Intracranial Aneurysm Articles

Cooling the brain during surgery to prevent death or severe disability in people with brain aneurysms

We reviewed the evidence about the effect of cooling the brain during surgery for brainaneurysms. We found three studies of acceptable quality and analysed the results to see if cooling the brain during open‐skull surgery for brain aneurysms prevents death or severe disability.

Cochrane Database of Systematic Reviews: Plain Language Summaries [Internet] – John Wiley & Sons, Ltd.

 

Antiplatelet therapy for aneurysmal subarachnoid haemorrhage

A subarachnoid haemorrhage (SAH) is a type of stroke due to bleeding in the subarachnoid space, which is the small space between the brain and the skull, and which contains blood vessels that supply the brain. The cause of the bleeding is usually a rupture of a bulge in one of these vessels, which is called an aneurysm. The outcome of patients after SAH is generally poor: 50% of patients die within one month after the haemorrhage, and of those who survive the initial month, 50% remain dependent on someone else for help with activities of daily living (eg, walking, dressing, bathing). One of the causes of poor outcome is a complication of SAH called secondary ischaemia (ischaemia means lack of blood). This complication occurs four to 10 days after the haemorrhage (hence secondary). The cause is not exactly known, but besides contraction of the blood vessels in the brain, there is evidence that clotting of blood platelets plays a role as well. Therefore, trials have been performed with agents that prevent clotting of blood platelets (antiplatelet agents). In this review of seven trials, including 1385 patients, that studied the effects of antiplatelet agents on the outcome after SAH, we found that patients who were treated with antiplatelet agents had a poor outcome less often, and secondary ischaemia less often than patients that received no antiplatelet agent, but the results were not statistically significant and so no definite conclusion can be drawn. Moreover, patients who are treated with antiplatelet agents might have a slightly higher risk of bleeding. Based on these results we conclude that antiplatelet agents after SAH cannot be recommended at the present time.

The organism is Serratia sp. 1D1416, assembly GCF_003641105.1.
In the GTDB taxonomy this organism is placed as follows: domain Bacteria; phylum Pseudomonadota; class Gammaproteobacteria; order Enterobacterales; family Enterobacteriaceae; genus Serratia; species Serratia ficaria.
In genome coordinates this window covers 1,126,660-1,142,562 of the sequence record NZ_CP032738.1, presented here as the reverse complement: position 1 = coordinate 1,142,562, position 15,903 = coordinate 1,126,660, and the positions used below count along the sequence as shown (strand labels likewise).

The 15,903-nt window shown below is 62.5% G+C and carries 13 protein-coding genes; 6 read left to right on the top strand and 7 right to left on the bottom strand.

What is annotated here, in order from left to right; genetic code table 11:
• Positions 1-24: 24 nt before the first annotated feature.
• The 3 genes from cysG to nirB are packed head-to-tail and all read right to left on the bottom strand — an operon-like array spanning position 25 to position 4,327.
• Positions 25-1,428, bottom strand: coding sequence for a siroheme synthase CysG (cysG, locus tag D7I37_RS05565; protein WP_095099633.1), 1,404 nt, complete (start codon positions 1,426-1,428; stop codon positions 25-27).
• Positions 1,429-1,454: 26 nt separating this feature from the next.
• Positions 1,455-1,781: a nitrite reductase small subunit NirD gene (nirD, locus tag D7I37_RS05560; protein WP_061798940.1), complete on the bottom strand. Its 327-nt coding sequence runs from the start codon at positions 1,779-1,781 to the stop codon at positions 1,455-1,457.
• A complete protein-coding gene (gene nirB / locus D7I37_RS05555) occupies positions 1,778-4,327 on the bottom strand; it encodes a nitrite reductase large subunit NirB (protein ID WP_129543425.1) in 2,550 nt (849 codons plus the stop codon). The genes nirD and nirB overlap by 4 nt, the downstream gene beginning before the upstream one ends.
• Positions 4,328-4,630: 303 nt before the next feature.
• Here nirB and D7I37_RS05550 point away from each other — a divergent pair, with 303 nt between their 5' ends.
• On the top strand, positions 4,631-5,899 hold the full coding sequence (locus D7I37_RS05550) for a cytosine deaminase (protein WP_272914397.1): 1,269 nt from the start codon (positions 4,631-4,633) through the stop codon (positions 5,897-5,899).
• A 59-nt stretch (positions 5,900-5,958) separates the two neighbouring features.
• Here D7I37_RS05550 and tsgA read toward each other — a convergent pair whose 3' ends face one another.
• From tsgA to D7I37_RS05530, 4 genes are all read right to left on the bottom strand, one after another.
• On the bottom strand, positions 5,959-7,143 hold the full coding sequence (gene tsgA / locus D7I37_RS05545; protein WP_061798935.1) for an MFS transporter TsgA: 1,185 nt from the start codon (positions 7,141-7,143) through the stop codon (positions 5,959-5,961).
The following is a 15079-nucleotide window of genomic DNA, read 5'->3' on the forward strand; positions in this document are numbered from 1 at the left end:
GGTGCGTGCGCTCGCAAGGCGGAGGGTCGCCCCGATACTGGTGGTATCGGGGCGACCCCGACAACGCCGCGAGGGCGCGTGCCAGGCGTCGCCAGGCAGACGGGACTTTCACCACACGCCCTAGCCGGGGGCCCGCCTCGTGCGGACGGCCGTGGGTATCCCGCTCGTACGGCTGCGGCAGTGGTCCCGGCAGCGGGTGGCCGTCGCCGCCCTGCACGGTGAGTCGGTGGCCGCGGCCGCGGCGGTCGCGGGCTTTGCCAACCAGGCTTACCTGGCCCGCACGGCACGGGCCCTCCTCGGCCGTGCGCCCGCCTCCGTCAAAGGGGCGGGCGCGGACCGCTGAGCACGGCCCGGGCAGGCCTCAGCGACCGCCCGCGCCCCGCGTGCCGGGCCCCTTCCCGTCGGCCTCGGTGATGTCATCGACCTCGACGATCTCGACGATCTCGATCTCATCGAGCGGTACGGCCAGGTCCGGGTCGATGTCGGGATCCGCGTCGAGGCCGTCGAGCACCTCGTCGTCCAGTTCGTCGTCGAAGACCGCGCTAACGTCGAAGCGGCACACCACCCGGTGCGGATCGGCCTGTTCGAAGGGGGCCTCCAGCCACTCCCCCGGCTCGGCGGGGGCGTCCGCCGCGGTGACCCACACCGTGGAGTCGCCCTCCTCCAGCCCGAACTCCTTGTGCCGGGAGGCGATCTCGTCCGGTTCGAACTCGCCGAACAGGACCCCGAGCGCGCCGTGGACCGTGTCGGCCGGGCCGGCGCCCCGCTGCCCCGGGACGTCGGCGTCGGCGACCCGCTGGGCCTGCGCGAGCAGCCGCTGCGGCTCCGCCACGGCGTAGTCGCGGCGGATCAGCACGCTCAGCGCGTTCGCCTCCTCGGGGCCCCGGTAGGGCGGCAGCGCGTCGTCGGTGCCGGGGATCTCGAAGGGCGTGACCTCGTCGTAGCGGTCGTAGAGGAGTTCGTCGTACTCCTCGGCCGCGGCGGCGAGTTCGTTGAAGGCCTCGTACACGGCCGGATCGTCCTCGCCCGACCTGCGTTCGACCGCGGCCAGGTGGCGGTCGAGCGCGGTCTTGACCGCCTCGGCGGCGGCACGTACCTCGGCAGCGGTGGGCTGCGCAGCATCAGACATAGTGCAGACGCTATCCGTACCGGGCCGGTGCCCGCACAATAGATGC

Cochrane Database of Systematic Reviews: Plain Language Summaries [Internet] – John Wiley & Sons, Ltd.

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